updated 05:00 pm EDT, Wed May 6, 2009
EU web bill ammended
Despite European Union members approving a reform to EU telecoms rules, the European Parliament has ordered a revision to the proposed legislation, as it believes it restricts Internet users' rights to challenge accusations of piracy, a report says on Wednesday. The state governments and lawmakers will have two months starting in September to reach a new deal or the draft reform will not pass through to become law.
The package has three parts that were adopted, but because one of them was successfully amended, the deal with the EU states is opened up again, as changes to one aspect require the entire package to be reviewed. A meeting of EU telecoms ministers is scheduled for June 12, where they will have the option to accept the amendment made by parliament to avoid conciliation of the legislation. This represents a victory to lawmakers who wish to make it harder for authorities to cut off Internet access to subscribers suspected of illegally downloading or sharing copyrighted files.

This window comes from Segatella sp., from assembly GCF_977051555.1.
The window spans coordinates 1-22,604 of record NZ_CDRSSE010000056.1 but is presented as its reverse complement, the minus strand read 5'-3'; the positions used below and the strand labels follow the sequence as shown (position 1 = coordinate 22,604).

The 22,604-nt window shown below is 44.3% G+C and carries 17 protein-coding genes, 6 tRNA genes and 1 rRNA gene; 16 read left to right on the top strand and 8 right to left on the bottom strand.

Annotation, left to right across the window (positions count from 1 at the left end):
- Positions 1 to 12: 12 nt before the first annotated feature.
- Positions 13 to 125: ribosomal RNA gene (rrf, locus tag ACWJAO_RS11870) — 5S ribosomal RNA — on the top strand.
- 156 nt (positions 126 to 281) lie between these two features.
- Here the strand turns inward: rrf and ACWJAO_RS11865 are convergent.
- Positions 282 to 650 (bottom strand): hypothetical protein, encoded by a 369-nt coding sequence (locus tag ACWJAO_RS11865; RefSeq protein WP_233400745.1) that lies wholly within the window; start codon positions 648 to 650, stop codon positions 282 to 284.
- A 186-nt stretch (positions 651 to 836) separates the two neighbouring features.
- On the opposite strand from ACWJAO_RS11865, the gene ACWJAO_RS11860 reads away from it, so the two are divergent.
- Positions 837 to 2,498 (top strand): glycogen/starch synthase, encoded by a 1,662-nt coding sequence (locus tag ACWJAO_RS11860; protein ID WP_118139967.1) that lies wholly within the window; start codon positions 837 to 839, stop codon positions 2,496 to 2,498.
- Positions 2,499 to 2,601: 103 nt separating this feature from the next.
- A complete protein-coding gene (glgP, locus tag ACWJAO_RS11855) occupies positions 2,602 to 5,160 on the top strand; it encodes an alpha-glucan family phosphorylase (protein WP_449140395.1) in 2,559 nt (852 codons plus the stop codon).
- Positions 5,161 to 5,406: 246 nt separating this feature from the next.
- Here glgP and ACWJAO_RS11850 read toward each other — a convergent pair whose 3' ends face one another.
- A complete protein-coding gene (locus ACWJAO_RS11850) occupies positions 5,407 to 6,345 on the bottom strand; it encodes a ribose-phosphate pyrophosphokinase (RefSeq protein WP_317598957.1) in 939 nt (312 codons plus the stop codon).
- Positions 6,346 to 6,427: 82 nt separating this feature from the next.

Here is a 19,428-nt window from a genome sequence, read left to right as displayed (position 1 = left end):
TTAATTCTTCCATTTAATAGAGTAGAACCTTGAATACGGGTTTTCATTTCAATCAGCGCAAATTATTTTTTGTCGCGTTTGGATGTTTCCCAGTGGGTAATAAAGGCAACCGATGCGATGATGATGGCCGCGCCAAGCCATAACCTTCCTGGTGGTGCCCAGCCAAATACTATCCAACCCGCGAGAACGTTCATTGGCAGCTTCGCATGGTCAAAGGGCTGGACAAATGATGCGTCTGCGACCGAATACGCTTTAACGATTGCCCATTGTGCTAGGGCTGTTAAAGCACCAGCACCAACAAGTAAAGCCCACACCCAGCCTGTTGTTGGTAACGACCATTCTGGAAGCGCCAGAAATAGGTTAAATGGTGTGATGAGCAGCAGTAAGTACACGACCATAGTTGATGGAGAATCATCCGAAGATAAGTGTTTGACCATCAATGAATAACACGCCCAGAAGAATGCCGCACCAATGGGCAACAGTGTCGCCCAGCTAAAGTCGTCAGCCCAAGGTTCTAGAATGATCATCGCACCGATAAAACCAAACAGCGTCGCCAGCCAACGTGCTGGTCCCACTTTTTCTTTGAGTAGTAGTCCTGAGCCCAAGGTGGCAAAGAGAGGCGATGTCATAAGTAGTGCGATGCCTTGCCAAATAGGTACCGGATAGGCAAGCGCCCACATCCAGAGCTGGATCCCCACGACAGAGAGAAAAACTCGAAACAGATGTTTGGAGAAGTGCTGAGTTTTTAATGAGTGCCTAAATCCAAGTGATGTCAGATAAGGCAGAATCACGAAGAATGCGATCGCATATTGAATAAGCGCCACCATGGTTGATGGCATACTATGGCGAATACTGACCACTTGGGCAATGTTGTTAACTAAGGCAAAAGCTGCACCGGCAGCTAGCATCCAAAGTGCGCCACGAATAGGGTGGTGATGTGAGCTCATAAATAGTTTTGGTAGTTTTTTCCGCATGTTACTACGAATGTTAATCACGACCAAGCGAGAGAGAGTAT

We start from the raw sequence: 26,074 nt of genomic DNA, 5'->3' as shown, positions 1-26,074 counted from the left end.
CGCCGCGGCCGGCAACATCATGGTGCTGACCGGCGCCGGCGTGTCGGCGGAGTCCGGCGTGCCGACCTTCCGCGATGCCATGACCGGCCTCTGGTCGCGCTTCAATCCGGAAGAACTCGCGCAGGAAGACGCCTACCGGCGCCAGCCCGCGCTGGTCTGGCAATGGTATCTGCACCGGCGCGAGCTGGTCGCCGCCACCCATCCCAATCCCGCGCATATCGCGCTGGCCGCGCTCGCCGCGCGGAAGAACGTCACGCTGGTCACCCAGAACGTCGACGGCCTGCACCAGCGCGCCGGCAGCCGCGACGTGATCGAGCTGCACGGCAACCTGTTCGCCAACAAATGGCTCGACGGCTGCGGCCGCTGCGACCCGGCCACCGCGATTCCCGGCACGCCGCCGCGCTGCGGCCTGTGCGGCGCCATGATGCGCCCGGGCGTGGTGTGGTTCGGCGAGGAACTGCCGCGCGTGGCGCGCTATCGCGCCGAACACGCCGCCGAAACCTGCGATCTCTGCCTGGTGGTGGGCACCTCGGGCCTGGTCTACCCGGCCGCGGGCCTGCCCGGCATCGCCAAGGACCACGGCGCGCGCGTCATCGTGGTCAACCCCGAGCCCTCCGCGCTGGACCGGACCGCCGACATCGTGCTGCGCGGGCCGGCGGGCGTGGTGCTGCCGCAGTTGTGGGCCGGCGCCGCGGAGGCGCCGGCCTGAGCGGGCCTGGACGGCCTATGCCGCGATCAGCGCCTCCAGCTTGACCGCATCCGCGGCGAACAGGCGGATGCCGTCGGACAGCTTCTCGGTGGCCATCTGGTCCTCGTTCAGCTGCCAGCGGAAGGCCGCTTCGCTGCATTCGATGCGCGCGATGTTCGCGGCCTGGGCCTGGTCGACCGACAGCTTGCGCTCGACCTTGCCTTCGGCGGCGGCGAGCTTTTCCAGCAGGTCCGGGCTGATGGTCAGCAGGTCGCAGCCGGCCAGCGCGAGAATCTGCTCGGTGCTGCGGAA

The proposed amendment says a court ruling is necessary before Internet connections are severed. Before it, the states wanted to give Internet users recourse through an independent tribunal.
The legislation was deemed necessary to update existing EU telecoms rules which were not made to handle the sort of newfound Internet traffic and usage from the European Union's 495 million citizens.